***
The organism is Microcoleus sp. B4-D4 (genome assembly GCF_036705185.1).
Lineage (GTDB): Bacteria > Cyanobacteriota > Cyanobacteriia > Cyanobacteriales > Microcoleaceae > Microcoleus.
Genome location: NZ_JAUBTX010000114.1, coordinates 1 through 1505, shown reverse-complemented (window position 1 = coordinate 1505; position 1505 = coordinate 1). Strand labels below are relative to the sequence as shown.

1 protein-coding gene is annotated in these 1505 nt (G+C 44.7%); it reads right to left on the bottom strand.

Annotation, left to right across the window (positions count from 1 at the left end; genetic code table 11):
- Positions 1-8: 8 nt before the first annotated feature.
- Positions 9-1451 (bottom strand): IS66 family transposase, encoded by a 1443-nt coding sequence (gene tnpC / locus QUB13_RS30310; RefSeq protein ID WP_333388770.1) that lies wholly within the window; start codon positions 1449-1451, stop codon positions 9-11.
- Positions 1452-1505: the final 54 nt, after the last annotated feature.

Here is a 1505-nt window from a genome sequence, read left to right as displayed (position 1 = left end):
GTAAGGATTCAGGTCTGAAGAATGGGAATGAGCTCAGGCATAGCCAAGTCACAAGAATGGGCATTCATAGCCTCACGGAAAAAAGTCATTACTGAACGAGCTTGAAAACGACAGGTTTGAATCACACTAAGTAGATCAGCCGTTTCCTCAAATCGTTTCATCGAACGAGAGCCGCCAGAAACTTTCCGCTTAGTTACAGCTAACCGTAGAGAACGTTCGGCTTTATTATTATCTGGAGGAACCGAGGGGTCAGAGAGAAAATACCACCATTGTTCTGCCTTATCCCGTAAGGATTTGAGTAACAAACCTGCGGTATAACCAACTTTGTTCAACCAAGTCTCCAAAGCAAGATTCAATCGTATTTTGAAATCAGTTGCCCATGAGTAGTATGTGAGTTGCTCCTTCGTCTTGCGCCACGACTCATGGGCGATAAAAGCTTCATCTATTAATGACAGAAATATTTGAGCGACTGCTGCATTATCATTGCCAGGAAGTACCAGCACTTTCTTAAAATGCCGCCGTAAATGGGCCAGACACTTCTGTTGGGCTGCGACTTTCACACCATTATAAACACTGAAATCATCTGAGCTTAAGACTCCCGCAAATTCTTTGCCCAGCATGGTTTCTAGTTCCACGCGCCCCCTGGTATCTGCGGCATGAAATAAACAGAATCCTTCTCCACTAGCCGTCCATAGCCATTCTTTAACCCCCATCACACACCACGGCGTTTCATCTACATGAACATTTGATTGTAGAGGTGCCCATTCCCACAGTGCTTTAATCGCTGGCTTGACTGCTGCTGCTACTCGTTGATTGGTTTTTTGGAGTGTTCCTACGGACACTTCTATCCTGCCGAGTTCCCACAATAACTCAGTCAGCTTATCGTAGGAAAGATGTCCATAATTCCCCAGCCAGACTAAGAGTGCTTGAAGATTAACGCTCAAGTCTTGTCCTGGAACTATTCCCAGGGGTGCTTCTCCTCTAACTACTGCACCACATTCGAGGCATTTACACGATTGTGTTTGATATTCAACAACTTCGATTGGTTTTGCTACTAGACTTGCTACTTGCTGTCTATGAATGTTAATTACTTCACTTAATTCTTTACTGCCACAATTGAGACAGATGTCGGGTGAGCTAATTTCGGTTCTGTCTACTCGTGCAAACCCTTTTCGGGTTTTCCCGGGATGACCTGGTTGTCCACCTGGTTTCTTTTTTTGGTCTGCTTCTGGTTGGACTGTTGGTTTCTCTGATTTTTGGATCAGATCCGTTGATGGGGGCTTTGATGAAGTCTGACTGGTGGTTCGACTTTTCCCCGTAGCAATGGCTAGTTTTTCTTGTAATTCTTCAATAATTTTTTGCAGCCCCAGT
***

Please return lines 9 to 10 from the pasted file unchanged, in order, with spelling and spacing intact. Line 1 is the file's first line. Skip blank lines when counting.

Here is a 1505-nt window from a genome sequence, read left to right as displayed (position 1 = left end):
GTAAGGATTCAGGTCTGAAGAATGGGAATGAGCTCAGGCATAGCCAAGTCACAAGAATGGGCATTCATAGCCTCACGGAAAAAAGTCATTACTGAACGAGCTTGAAAACGACAGGTTTGAATCACACTAAGTAGATCAGCCGTTTCCTCAAATCGTTTCATCGAACGAGAGCCGCCAGAAACTTTCCGCTTAGTTACAGCTAACCGTAGAGAACGTTCGGCTTTATTATTATCTGGAGGAACCGAGGGGTCAGAGAGAAAATACCACCATTGTTCTGCCTTATCCCGTAAGGATTTGAGTAACAAACCTGCGGTATAACCAACTTTGTTCAACCAAGTCTCCAAAGCAAGATTCAATCGTATTTTGAAATCAGTTGCCCATGAGTAGTATGTGAGTTGCTCCTTCGTCTTGCGCCACGACTCATGGGCGATAAAAGCTTCATCTATTAATGACAGAAATATTTGAGCGACTGCTGCATTATCATTGCCAGGAAGTACCAGCACTTTCTTAAAATGCCGCCGTAAATGGGCCAGACACTTCTGTTGGGCTGCGACTTTCACACCATTATAAACACTGAAATCATCTGAGCTTAAGACTCCCGCAAATTCTTTGCCCAGCATGGTTTCTAGTTCCACGCGCCCCCTGGTATCTGCGGCATGAAATAAACAGAATCCTTCTCCACTAGCCGTCCATAGCCATTCTTTAACCCCCATCACACACCACGGCGTTTCATCTACATGAACATTTGATTGTAGAGGTGCCCATTCCCACAGTGCTTTAATCGCTGGCTTGACTGCTGCTGCTACTCGTTGATTGGTTTTTTGGAGTGTTCCTACGGACACTTCTATCCTGCCGAGTTCCCACAATAACTCAGTCAGCTTATCGTAGGAAAGATGTCCATAATTCCCCAGCCAGACTAAGAGTGCTTGAAGATTAACGCTCAAGTCTTGTCCTGGAACTATTCCCAGGGGTGCTTCTCCTCTAACTACTGCACCACATTCGAGGCATTTACACGATTGTGTTTGATATTCAACAACTTCGATTGGTTTTGCTACTAGACTTGCTACTTGCTGTCTATGAATGTTAATTACTTCACTTAATTCTTTACTGCCACAATTGAGACAGATGTCGGGTGAGCTAATTTCGGTTCTGTCTACTCGTGCAAACCCTTTTCGGGTTTTCCCGGGATGACCTGGTTGTCCACCTGGTTTCTTTTTTTGGTCTGCTTCTGGTTGGACTGTTGGTTTCTCTGATTTTTGGATCAGATCCGTTGATGGGGGCTTTGATGAAGTCTGACTGGTGGTTCGACTTTTCCCCGTAGCAATGGCTAGTTTTTCTTGTAATTCTTCAATAATTTTTTGCAGCCCCAGT